coaching culture revolution discussion in the Dart workplace

Creating a coaching culture

A small revolution is taking place in the Dart workplace. Where once employee success was measured using a conventional annual appraisal, a new coaching culture is taking root.

Imagine a workplace where you are inspired and supported to do your very best work every day. A place that fosters personal and professional development, where work done well is rewarded as it happens and where your employer believes that what matters to you is as important as simply getting the job done.

This workplace is the vision of Dart’s Senior Vice President of Human Resources, Juliet Du Feu. Since 2016 she has been leading a move away from traditional performance appraisals and laying the foundation for creating a coaching culture across a 400-strong employee group at Dart.

“I think we all felt a sense of dread at the approach of the annual, time-consuming performance appraisals which reduced an individual’s year-round efforts to a single rating number,” says Juliet. “Our leadership realised that it wasn’t actually driving employee engagement or performance. We needed to find a simpler way to support and nurture our people that would keep pace with the innovation happening in our portfolio of companies.”

In good company

Dart is not alone in rethinking performance management; increasingly, companies, like Deloitte, Adobe and Accenture, are moving towards new performance models to help address specific challenges related to talent retention and skills gaps.

Continuous feedback between managers and employees, known at Dart as “check-ins,” creates year-round dialogue and greater clarity of purpose and expectation. It prompts managers to think more consciously about the skills required to get work done, whether their employees possess those skills and if not how to develop or otherwise obtain them.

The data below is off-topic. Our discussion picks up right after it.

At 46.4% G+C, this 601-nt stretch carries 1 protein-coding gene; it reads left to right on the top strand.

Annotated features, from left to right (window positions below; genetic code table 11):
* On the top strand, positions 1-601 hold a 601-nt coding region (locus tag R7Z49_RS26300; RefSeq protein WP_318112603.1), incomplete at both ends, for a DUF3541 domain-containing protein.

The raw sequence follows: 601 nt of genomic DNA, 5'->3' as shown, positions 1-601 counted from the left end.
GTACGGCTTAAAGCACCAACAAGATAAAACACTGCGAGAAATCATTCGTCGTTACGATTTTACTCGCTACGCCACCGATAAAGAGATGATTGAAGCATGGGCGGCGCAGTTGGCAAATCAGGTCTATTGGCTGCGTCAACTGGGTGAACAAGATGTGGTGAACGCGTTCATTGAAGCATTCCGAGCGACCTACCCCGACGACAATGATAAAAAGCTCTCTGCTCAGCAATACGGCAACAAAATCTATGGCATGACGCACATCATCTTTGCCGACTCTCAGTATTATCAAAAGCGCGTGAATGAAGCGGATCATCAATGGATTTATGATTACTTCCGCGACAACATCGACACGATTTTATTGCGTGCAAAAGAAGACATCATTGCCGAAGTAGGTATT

These check-in conversations don’t need to be formal or long, but they do need to be meaningful and two-way. Coaching is real-time development by all team members to all team members with a focus on recognising and building employees strengths, instead of primarily focusing on weaknesses.

It’s a paradigm shift at Dart and its successful rollout is an ongoing collaborative process where the coaching basics are being instilled across the organisation to help create a workplace that walks the talk. Managers and supervisors started the year talking about “GAPS” — Goals, Abilities, Perceptions and Success Factors — all through the lens of understanding what matters to individuals and what matters to those around them to help fuel energy and drive performance. As the managers begin to model how to listen, ask questions and encourage others to reflect and develop insights before taking action, a coaching culture is emerging.

Impact on business

Chris Palmer, Financial Controller at Dart Real Estate is impressed by the rollout and its immediate impact.

“The GAPS focus is teaching people across the organisation to really listen to each other, instead of just waiting for their turn to talk” says Chris. “It’s having a really positive influence on our output, the way we problem solve and get things done.”

Chris notes that as a result of the programme he has already seen more self-awareness among his team and an increased openness to receiving and giving constructive feedback. “Long-term, I think this model will provide the support and resources needed to build and more effectively manage high performance teams across the business and retain staff in a competitive market”.

Juliet recognises that successfully changing the culture will take time, but is encouraged by the connections that are already taking shape between employee advancement and corporate advantage.

“We want to create a work environment where talent can flourish. Our hope is that these check-in or coaching conversations will become a part of our “DNA”, resulting in stronger relationships, higher levels of trust and ultimately an even greater place to work”.

SHARE